On March 7, Waterloo’s city council approved the funding for a light armoured vehicle III (LAV) memorial in recognition of the service and sacrifices of Canadian military personnel in Afghanistan. The LAV will be installed uptown, near the Waterloo cenotaph. If funding from local donors and service groups cannot be found, the council unanimously decided to contribute a maximum of $28,000 from a contingency fund. The monument is offered by Canada Company, a charitable veteran’s advocacy organization that hopes to place 250 decommissioned LAVs across the country.

Proponents of these memorials see them as a “modern way to remember a modern war,” a reminder of Canada’s Afghanistan mission, in which 40,000 troops served, 2,000 were injured and 158 were killed between 2001 and 2014.

I am not against the idea of a publicly funded permanent homage to important people and events, values and ideas — symbols of who we are, where we’ve been, and where we dream to go. The LAV monument project concerns me because the question to council was not: “What type of monument do we want?” but rather “Where will we put a LAV monument?”  I am deeply concerned that militarism and the business of war will be put on a pedestal in our civic space.

And the LAV monument is directly linked to the business of war. Heated debate surrounds Canada’s $15 billion contract for the sale of upgraded LAVs to Saudi Arabia, a country infamous for its human rights violations. Morality aside, the LAV deal may also be illegal. Daniel Turp, a professor of international and constitutional law at the University of Montreal, argues that the government is failing in its legal obligations to implement arms export restrictions.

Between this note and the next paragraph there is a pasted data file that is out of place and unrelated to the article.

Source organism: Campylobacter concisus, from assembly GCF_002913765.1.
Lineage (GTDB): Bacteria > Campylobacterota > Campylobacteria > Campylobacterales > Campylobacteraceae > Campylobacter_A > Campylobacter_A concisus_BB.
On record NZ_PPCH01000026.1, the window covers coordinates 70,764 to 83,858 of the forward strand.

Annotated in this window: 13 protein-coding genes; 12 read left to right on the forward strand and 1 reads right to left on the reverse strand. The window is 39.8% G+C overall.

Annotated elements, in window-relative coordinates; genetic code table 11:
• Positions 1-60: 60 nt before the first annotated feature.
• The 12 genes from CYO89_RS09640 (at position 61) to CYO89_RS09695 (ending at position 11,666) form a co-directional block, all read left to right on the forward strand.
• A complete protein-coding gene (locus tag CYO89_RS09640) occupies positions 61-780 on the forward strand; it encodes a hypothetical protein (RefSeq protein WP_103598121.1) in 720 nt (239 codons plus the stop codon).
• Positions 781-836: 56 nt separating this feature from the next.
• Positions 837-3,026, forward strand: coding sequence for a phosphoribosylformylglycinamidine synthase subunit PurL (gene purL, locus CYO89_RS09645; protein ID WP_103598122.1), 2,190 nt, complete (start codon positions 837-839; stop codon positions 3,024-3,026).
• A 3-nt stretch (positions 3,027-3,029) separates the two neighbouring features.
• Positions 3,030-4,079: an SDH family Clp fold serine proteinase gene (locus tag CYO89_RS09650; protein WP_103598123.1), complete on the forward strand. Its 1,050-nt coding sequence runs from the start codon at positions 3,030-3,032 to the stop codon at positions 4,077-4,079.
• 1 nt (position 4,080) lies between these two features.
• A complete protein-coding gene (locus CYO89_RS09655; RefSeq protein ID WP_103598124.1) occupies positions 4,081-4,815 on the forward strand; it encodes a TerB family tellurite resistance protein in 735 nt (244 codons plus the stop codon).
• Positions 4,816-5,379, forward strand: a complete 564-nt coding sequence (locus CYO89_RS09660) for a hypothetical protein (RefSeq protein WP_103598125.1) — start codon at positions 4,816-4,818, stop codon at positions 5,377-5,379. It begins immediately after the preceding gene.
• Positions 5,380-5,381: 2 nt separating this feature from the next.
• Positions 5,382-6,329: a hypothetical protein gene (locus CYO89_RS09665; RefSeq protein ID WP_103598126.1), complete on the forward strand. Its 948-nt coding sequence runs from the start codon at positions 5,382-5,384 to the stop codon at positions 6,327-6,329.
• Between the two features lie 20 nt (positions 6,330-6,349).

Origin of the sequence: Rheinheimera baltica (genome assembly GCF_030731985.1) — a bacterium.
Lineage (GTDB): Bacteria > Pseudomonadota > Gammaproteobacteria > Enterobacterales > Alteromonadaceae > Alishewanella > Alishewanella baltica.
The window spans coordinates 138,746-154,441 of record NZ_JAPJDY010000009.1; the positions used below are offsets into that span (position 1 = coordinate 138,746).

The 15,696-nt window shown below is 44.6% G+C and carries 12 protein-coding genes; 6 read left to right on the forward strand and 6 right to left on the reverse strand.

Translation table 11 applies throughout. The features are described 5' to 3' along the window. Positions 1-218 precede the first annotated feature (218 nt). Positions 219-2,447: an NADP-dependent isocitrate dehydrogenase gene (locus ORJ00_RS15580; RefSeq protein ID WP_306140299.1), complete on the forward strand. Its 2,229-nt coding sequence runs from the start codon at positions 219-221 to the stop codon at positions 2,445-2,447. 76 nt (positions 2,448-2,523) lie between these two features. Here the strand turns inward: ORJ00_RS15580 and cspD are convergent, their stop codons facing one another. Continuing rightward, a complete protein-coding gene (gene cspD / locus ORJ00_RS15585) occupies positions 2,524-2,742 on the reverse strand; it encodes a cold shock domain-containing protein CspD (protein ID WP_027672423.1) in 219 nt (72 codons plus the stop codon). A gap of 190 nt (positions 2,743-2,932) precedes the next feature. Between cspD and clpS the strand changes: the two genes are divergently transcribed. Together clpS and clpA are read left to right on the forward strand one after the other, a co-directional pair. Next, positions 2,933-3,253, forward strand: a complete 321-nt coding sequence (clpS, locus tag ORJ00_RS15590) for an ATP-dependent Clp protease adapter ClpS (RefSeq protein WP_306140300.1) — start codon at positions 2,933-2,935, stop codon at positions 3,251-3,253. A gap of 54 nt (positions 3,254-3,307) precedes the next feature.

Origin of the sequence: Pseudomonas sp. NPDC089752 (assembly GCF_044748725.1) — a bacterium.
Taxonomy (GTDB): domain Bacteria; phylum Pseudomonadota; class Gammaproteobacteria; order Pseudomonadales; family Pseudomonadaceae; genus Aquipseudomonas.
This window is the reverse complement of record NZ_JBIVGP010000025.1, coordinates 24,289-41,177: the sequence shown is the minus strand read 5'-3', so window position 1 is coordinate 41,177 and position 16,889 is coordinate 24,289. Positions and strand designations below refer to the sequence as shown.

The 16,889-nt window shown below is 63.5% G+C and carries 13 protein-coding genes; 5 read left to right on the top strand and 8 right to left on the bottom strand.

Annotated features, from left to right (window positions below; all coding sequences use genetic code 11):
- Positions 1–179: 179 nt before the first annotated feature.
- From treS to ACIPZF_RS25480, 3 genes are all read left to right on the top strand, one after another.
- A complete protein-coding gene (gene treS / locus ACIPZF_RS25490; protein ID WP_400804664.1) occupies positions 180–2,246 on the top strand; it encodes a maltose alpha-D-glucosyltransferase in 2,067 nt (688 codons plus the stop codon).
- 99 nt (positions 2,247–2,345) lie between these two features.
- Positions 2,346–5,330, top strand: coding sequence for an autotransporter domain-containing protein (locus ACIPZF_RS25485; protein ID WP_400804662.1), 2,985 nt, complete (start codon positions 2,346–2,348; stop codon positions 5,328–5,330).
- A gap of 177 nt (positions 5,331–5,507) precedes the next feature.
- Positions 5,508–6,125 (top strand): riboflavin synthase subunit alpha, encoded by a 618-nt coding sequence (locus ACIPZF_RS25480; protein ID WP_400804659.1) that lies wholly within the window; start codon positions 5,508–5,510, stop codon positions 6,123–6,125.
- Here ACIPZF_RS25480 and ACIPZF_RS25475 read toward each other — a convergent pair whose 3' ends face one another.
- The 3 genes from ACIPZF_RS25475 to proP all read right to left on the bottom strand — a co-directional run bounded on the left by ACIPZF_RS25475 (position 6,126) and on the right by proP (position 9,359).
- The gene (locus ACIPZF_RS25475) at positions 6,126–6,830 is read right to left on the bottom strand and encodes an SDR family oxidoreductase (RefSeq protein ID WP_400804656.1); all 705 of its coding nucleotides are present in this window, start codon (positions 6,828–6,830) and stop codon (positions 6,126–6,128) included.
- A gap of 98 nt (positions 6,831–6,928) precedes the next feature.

It’s a shame that the LAV will simultaneously become a symbol of honour and appreciation for Canadian veterans and a tool in the arsenal of a repressive regime.

At $28,000, the LAV monuments are both expedient and cost effective for city councils wanting to honour veterans of the Afghanistan mission. But is expediency and cost effectiveness a legacy we want? Canada has recently welcomed thousands of refugees from war torn countries. Many have recently arrived to Kitchener-Waterloo. They should not be greeted at City Hall by a war machine, complete with turret and gun.

Revisiting the monument design process may be costly and time consuming. There would certainly be conflicting ideas on what would be the most appropriate form of memorial to be constructed. But I would rather see greater effort put into designing a modern, symbolic, poignant and thought-provoking monument acknowledging the tragedies of war and expressing hope for a peaceful future. Decommissioned LAVs belong in the National War Museum and not in front of City Hall.